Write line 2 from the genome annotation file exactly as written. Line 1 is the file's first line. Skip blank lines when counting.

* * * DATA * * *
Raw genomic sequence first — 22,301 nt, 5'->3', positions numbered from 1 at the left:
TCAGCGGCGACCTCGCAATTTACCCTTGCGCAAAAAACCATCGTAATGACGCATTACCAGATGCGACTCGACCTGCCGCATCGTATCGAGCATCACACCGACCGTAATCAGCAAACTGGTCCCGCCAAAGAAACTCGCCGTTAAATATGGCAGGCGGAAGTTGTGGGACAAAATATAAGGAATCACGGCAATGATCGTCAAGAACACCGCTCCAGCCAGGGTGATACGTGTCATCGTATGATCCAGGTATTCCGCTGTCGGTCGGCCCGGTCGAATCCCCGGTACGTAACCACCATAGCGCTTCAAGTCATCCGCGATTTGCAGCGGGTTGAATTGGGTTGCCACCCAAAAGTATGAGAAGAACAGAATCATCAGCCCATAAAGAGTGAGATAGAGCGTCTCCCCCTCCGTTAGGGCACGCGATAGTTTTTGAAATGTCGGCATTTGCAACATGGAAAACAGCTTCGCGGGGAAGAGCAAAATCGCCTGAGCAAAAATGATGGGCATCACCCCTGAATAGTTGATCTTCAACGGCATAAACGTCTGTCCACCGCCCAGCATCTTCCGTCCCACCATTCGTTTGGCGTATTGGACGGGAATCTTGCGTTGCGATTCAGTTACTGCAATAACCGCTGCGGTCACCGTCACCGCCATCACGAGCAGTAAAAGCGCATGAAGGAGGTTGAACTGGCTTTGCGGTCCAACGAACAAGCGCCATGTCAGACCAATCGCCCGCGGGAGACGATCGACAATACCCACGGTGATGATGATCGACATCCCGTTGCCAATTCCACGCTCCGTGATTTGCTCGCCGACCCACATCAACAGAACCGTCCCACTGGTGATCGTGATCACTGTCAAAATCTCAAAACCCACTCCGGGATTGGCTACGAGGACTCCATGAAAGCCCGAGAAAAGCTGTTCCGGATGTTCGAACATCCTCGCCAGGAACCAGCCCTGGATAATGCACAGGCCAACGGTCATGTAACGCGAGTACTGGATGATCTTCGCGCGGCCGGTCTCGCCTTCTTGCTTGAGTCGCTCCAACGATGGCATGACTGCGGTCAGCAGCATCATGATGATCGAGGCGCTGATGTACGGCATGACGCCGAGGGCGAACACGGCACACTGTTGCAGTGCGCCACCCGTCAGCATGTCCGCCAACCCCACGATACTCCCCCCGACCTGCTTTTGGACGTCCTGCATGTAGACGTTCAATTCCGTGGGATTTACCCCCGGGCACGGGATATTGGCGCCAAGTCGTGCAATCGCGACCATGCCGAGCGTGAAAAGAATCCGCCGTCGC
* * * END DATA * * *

TCAGCGGCGACCTCGCAATTTACCCTTGCGCAAAAAACCATCGTAATGACGCATTACCAGATGCGACTCGACCTGCCGCATCGTATCGAGCATCACACCGACCGTAATCAGCAAACTGGTCCCGCCAAAGAAACTCGCCGTTAAATATGGCAGGCGGAAGTTGTGGGACAAAATATAAGGAATCACGGCAATGATCGTCAAGAACACCGCTCCAGCCAGGGTGATACGTGTCATCGTATGATCCAGGTATTCCGCTGTCGGTCGGCCCGGTCGAATCCCCGGTACGTAACCACCATAGCGCTTCAAGTCATCCGCGATTTGCAGCGGGTTGAATTGGGTTGCCACCCAAAAGTATGAGAAGAACAGAATCATCAGCCCATAAAGAGTGAGATAGAGCGTCTCCCCCTCCGTTAGGGCACGCGATAGTTTTTGAAATGTCGGCATTTGCAACATGGAAAACAGCTTCGCGGGGAAGAGCAAAATCGCCTGAGCAAAAATGATGGGCATCACCCCTGAATAGTTGATCTTCAACGGCATAAACGTCTGTCCACCGCCCAGCATCTTCCGTCCCACCATTCGTTTGGCGTATTGGACGGGAATCTTGCGTTGCGATTCAGTTACTGCAATAACCGCTGCGGTCACCGTCACCGCCATCACGAGCAGTAAAAGCGCATGAAGGAGGTTGAACTGGCTTTGCGGTCCAACGAACAAGCGCCATGTCAGACCAATCGCCCGCGGGAGACGATCGACAATACCCACGGTGATGATGATCGACATCCCGTTGCCAATTCCACGCTCCGTGATTTGCTCGCCGACCCACATCAACAGAACCGTCCCACTGGTGATCGTGATCACTGTCAAAATCTCAAAACCCACTCCGGGATTGGCTACGAGGACTCCATGAAAGCCCGAGAAAAGCTGTTCCGGATGTTCGAACATCCTCGCCAGGAACCAGCCCTGGATAATGCACAGGCCAACGGTCATGTAACGCGAGTACTGGATGATCTTCGCGCGGCCGGTCTCGCCTTCTTGCTTGAGTCGCTCCAACGATGGCATGACTGCGGTCAGCAGCATCATGATGATCGAGGCGCTGATGTACGGCATGACGCCGAGGGCGAACACGGCACACTGTTGCAGTGCGCCACCCGTCAGCATGTCCGCCAACCCCACGATACTCCCCCCGACCTGCTTTTGGACGTCCTGCATGTAGACGTTCAATTCCGTGGGATTTACCCCCGGGCACGGGATATTGGCGCCAAGTCGTGCAATCGCGACCATGCCGAGCGTGAAAAGAATCCGCCGTCGC